Written by Leah Lu
The Bootleg Theater is a music venue that strikingly resembles the residential studios surrounding it. Sitting on the fringe of Echo Park and backdropped by the Los Angeles skyline, Beverly Boulevard felt like it was nestled in a suburb, quiet and littered with pharmacies, liquor stores and churches. The area is not glamorous and rather homely, a vibe that could not have been more fitting for Vancouver Sleep Clinic’s intimate, headlining show on Nov. 29.
Upon arrival, one immediately notices the welcoming, almost familiar comfort of the Bootleg. The theater is spacious, its walls donned with exposed brick and cement. Down the hall there is a lounge with a loft-style setup — couches and chairs are scattered throughout the two-story space and occupied by relaxed patrons. The bands lingered there before the show, surrounding the ping-pong table and sharing snacks.
With all of these environmental oddities factored in, Tuesday night felt less like a concert and more like a house party. As Brisbane-based MTNS took the stage at nine, Tim Bettinson, frontman of Vancouver Sleep Clinic, stood with the crowd and swayed along to their ambient synth-heavy melodies. The second opener, Lo Moon, performed a high-energy set of tunes that sounded like a hybrid of ‘80s ballads and ‘80s rock, shaking the room with each bridge buildup.
But none of that could match the mesmerizing slew of songs that rang through the theater when Vancouver Sleep Clinic came on a little after 11pm. With his haunting falsetto and harrowing instrumental crescendos, Bettinson’s poetry manifested itself through sound that crooned the crowd into intent listening. A hushed roomful of eyes remained fixated on the 19-year-old as he poured himself into what is undoubtedly his soul’s expression: stanzas of raw emotion that take on a different meaning for each listener. In that interpretive freedom, everyone in the room was clearly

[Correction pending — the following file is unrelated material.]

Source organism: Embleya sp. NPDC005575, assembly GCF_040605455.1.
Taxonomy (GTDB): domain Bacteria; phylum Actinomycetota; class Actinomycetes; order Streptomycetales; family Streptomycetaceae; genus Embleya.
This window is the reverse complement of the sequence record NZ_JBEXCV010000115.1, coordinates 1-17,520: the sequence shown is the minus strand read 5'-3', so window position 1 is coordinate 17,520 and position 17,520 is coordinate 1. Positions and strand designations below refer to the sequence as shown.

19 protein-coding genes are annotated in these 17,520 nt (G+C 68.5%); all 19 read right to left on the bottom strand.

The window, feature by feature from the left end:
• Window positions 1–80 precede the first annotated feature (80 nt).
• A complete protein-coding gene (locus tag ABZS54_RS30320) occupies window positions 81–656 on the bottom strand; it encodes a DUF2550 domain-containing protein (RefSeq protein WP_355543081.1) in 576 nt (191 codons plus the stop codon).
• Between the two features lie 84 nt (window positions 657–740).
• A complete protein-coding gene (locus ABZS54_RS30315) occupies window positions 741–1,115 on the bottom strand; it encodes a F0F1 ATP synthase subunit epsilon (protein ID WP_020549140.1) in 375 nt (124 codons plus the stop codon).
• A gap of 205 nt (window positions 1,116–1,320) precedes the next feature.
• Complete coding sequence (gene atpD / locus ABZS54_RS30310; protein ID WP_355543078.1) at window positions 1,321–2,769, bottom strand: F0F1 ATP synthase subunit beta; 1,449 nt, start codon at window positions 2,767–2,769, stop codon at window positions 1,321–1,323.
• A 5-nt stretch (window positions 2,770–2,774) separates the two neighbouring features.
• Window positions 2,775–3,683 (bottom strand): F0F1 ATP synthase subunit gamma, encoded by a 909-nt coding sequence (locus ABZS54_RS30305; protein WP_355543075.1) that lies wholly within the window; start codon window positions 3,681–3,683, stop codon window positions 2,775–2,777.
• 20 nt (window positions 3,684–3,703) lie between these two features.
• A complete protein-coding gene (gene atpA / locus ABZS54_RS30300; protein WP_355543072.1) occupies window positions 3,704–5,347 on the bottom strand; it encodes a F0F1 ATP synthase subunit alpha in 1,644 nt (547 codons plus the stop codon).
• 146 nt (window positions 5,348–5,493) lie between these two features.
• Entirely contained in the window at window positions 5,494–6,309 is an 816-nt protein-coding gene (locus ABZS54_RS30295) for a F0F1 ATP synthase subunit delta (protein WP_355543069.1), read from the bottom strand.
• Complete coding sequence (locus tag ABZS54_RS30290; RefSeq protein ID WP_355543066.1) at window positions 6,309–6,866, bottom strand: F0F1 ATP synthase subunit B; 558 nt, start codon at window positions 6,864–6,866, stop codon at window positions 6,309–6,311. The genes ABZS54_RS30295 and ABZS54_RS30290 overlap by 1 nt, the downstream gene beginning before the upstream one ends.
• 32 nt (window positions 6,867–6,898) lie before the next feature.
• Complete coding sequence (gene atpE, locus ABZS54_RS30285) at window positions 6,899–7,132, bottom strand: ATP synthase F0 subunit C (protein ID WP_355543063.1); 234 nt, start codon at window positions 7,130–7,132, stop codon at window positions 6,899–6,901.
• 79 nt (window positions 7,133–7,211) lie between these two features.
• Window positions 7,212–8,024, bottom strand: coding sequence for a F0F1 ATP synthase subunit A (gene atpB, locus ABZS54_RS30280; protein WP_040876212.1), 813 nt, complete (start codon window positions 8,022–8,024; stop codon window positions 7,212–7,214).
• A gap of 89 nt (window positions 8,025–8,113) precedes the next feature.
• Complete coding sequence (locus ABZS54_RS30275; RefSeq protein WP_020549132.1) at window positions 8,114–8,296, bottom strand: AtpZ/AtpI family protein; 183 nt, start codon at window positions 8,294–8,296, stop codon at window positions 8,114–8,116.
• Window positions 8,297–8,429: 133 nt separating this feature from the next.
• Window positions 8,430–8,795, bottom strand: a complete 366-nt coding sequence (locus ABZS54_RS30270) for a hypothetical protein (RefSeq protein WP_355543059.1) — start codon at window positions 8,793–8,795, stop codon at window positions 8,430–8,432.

connected to each song, unifying the crowd despite an array of diverse circumstances.
In a 2014 interview with The Guardian, the Australian singer-songwriter described his vision for Vancouver Sleep Clinic by stating, “Making music has never been about me placing myself in any spotlight; it’s about giving people a collective experience.” And that is exactly what he accomplished two years later in a place he had performed once before.
“We were all 17; nobody had any idea how to play their instruments or anything. We were just a complete mess,” Bettinson told the crowd after being urged back onstage for an encore. “It was on this exact stage, and I was freaking out – I’m still freaking out now, but in a better way.”
Vancouver Sleep Clinic closed the show with their most popular track, “Collapse,” a soulful and moving power ballad that ends with the repeated line, “We’ve been outgrown.” It was a reprise both musically–defined as “the repetition of the exposition preceding the development”–and representatively regarding the band’s journey. 2016 has been a year of steady upward movement for them, having just released new music for the first time in years and wrapping up as the opening act for Daughter’s North America tour, all within a few months. Returning to the Bootleg to play a humble and unsophisticated show constituted a full circle ending, a nostalgic homecoming to where the narrative began.